Aileen Anderson and Brian Cummings developed a stem cell treatment in collaboration with Northern California-based
The treatment has resulted in the world's first case of patients regaining some feeling, according to UCI.
"We think this really bodes well for the next stage of the trial," Anderson said.
The initial clinical trial at the Balgrist University Hospital in
Two have regained some feeling of touch and heat, according to StemCells Inc., which developed the cell.
The treatment has the potential to not only restore feeling, but also help restore control over bowel movements, said UCI spokesman Tom Vasich.
The trial shows strong evidence that the cell is doing what it was created to do, but the results are not yet concrete, Anderson said. The trial only used three patients, an initial group to determine if the approach is safe, and it didn't have a control group.
"Despite all of these caveats, it's much more than we hoped for," she said. "We're all ecstatic."
The clinical trials are the newest phase of a nearly 10-year research project.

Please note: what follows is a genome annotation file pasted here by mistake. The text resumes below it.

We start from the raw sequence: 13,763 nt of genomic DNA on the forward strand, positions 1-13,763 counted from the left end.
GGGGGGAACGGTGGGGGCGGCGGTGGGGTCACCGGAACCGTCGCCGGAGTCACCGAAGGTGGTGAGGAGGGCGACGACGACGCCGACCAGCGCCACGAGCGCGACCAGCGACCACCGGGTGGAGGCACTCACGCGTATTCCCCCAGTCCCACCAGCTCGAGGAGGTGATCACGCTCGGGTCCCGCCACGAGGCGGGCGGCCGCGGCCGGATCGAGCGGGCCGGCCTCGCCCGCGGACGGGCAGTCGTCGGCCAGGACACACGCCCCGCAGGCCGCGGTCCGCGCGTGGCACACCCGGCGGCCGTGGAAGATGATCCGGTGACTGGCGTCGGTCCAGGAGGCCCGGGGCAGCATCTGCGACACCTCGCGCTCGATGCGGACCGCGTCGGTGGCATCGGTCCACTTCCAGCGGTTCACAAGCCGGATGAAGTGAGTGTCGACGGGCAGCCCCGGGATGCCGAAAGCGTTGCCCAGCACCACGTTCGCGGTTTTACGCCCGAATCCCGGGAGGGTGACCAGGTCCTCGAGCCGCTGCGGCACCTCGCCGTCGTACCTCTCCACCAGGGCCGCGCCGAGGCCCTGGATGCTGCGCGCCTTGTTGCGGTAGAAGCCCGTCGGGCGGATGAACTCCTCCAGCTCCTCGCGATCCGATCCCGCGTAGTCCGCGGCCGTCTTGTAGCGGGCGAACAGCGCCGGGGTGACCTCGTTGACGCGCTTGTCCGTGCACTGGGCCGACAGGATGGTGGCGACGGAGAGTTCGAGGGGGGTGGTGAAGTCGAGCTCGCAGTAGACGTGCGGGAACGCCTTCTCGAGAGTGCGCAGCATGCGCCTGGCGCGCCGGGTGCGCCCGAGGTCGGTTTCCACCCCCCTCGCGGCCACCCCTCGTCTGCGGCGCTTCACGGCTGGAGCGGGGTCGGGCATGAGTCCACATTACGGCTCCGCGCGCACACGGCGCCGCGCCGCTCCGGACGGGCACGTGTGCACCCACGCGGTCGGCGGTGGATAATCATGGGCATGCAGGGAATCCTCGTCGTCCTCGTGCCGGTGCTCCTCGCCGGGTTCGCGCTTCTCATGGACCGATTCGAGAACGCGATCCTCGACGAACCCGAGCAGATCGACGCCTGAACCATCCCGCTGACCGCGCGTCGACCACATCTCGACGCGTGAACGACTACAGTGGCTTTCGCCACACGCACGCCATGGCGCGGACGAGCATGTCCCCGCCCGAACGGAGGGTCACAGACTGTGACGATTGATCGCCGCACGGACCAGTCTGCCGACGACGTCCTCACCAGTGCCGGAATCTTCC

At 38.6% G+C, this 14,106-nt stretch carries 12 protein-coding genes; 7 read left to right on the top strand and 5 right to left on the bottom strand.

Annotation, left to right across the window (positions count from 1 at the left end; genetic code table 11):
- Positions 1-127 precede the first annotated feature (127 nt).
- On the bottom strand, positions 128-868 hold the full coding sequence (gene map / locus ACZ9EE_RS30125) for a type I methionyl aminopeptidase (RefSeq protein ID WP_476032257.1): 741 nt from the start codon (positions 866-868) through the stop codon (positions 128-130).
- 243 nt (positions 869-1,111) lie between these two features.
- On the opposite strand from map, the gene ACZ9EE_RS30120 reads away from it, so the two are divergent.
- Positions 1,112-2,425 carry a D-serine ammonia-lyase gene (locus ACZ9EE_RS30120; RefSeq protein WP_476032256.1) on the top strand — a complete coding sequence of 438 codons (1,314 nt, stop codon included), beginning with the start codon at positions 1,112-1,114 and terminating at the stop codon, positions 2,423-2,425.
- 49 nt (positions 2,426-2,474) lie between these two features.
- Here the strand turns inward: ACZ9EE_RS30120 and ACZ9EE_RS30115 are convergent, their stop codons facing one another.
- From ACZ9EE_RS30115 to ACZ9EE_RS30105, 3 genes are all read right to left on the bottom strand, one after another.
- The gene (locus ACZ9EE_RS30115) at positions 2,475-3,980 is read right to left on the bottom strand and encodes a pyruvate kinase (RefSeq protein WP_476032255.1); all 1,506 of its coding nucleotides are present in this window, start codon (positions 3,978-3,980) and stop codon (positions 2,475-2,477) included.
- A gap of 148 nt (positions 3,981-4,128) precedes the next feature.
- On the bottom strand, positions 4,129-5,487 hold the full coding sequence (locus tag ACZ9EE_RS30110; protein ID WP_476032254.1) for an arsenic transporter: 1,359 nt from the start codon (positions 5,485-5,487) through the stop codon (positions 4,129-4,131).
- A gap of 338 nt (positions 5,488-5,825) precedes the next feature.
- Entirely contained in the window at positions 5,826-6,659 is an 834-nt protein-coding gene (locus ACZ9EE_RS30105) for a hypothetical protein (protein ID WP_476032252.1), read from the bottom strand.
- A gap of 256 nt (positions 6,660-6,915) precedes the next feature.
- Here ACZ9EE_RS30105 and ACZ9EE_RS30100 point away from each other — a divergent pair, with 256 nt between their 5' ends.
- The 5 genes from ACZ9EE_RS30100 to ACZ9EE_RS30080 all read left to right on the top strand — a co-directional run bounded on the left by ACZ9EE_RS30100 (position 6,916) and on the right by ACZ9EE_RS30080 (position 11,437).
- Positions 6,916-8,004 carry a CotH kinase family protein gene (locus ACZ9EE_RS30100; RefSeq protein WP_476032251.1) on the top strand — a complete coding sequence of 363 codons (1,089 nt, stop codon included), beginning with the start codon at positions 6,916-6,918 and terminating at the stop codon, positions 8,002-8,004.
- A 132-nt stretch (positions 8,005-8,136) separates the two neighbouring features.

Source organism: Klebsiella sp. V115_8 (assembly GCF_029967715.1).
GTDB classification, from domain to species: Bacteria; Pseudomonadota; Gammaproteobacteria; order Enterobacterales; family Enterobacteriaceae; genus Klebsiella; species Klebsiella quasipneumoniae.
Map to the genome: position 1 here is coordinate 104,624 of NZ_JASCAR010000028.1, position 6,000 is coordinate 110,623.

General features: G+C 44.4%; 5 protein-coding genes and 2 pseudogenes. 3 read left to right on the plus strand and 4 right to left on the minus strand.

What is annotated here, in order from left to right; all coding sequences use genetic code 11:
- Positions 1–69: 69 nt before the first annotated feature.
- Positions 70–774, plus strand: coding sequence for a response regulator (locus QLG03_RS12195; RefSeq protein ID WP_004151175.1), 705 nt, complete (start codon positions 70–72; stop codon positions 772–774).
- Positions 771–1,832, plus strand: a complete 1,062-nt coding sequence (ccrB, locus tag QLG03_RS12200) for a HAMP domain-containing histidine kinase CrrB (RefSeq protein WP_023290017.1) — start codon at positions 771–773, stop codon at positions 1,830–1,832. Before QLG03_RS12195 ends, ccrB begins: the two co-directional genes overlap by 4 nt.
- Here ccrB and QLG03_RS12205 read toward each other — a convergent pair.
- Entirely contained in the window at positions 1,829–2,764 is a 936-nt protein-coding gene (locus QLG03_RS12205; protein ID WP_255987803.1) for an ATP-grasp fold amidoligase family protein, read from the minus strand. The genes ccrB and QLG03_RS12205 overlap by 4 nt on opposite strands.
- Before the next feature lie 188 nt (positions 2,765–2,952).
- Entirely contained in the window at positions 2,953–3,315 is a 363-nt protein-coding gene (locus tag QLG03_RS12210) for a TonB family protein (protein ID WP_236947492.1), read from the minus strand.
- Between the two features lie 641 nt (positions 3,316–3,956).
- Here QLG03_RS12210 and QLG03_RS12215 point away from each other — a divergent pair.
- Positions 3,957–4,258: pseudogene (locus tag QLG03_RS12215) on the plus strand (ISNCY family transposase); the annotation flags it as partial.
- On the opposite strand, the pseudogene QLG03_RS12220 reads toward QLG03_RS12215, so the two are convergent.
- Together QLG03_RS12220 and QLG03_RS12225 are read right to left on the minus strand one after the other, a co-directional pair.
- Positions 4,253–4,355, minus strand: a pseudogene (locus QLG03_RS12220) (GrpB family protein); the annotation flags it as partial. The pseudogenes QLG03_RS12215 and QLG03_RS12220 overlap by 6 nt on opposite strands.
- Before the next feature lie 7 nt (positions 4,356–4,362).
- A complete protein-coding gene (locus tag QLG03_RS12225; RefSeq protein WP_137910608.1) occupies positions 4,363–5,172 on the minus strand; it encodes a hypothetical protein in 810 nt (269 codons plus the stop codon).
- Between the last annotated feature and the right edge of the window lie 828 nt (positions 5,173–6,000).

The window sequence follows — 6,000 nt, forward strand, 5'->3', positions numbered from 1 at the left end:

Cummings and Anderson, who are married, conducted preclinical trials on animals at UCI's Sue & Bill Gross Stem Cell Research Center.
By injecting the stem cell into rats and mice with induced spinal cord injuries, the Irvine residents tested whether the treatment could repair central nervous system functions. They found the partially paralyzed rodents regaining the ability to walk.
The California Institute for Regenerative Medicine in July awarded the couple and StemCells' Nobuko Uchida a $20-million grant for a separate research project to begin human clinical trials using stem cells to treat neck spinal cord injuries.